Paco is a partner at Skylight Pictures, and previously produced documentaries for PBS (“On Our Own Terms” with Bill Moyers), National Geographic (“Secrets from the Grave“), and a range of other programs. Before producing television documentaries, he created music festivals in South America & the Caribbean, renovated and operated an arts/performance theater in Miami Beach, (The Cameo Theater) and owned and operated a Spanish-style tapas tavern in a 500-year old colonial house in Cartagena, Colombia.
Emmy Nominated “Granito-How to Nail a Dictator” is the most recent in a long line of social justice documentaries for Producer/Editor Peter Kinoy. Three decades ago Kinoy founded Skylight Pictures with filmmaking partner and longtime collaborator Pamela Yates. Kinoy specializes in documentaries that let the audience feel part of exciting but unreported worlds. He produced and edited When the Mountains Tremble, the prequel to Granito about a revolutionary moment in Guatemala that won a Special Jury Prize at the first Sundance Film Festival. Takeover, the story of homeless activists illegally seizing houses was the first riveting doc in a trilogy about an underground anti-poverty movement in America that included Poverty Outlaw (Sundance-1997) and Outriders (PBS-1999). He pioneered self-documentation with small format cameras with Teen Dreams, a searing look at youth living on the edge (Sundance 1995). Kinoy took audiences deep into the criminal justice system with a PBS special Presumed Guilty about the trials and tribulations of Public Defenders. He edited the award winning State of Fear (Best reporting on Latin America, Overseas Press Club), and The Reckoning: The Battle for the International Criminal Court, (POV 2009) an international thriller about the possibilities and pitfalls facing humanityʼs quest for international justice.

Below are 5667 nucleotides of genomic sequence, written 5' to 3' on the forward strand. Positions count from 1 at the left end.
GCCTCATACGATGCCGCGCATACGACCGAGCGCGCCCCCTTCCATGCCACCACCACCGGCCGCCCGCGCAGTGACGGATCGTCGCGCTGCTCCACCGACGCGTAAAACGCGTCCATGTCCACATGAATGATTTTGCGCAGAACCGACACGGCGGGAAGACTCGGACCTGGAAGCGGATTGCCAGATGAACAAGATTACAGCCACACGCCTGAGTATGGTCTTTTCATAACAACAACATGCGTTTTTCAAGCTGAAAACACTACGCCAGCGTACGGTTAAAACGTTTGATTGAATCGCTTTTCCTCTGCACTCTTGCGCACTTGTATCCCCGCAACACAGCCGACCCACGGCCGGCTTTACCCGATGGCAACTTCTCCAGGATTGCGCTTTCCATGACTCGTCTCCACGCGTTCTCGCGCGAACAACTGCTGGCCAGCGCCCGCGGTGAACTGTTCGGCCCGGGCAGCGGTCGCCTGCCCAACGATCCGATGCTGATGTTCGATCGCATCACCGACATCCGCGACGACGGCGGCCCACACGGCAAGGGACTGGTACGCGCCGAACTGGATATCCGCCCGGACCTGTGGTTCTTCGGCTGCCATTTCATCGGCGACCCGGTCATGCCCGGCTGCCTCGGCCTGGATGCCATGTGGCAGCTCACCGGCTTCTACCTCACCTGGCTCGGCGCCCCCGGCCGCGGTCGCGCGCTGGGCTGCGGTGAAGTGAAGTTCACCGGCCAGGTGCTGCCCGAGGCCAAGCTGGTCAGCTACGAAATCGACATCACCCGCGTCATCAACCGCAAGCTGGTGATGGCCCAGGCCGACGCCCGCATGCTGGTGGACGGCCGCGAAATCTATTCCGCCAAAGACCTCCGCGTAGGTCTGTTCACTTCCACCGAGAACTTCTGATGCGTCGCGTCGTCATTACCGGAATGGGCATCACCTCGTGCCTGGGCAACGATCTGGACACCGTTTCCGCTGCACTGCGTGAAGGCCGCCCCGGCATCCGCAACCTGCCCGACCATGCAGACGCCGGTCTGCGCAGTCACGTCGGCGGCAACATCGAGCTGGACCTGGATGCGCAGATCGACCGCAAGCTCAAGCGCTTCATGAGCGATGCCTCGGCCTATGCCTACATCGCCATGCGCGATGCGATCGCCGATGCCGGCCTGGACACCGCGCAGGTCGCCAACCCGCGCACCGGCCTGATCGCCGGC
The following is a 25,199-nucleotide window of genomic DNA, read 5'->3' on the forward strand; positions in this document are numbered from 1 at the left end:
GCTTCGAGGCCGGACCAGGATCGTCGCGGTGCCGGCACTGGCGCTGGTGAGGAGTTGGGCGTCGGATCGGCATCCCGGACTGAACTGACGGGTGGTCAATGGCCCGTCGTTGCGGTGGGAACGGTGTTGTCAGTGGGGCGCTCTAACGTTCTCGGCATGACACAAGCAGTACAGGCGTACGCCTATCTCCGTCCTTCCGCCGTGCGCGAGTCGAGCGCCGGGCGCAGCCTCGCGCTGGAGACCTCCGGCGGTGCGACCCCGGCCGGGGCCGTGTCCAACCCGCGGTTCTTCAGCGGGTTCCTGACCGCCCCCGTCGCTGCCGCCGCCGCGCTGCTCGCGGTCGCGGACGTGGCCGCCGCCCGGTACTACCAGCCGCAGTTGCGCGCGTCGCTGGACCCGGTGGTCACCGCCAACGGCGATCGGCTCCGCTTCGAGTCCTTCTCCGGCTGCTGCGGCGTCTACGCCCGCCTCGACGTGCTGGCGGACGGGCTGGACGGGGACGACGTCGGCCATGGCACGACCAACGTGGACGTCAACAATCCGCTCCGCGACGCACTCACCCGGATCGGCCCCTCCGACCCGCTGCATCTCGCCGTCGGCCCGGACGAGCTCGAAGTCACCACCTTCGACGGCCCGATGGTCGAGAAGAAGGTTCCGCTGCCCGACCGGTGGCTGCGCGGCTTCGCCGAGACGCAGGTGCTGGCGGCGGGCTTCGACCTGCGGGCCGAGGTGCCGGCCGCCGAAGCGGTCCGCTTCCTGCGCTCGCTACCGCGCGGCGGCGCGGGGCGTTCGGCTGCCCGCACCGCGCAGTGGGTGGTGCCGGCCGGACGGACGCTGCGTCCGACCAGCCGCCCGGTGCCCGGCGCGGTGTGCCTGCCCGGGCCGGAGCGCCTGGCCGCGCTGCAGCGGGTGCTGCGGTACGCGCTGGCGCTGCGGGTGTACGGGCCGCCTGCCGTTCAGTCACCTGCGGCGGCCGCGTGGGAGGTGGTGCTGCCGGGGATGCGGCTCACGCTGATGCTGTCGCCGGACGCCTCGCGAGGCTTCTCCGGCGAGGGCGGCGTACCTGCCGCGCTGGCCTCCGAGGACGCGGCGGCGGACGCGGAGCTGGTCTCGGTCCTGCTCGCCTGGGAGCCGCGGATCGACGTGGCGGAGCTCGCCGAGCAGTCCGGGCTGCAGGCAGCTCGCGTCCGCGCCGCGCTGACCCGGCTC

Peter Kinoy has a passion for teaching and has mentored emerging filmmakers at City College of New York, Columbia University, Casa Comal in Guatemala, and at the International School of Film and Television in Cuba. He was a founder of The Media College of the University of the Poor here in the US. He is a member of The Academy of Motion Pictures Arts and Sciences.
Our new film DISRUPTION explores an avenue to social change that deserves to be better known: the quest for economic rights led by women.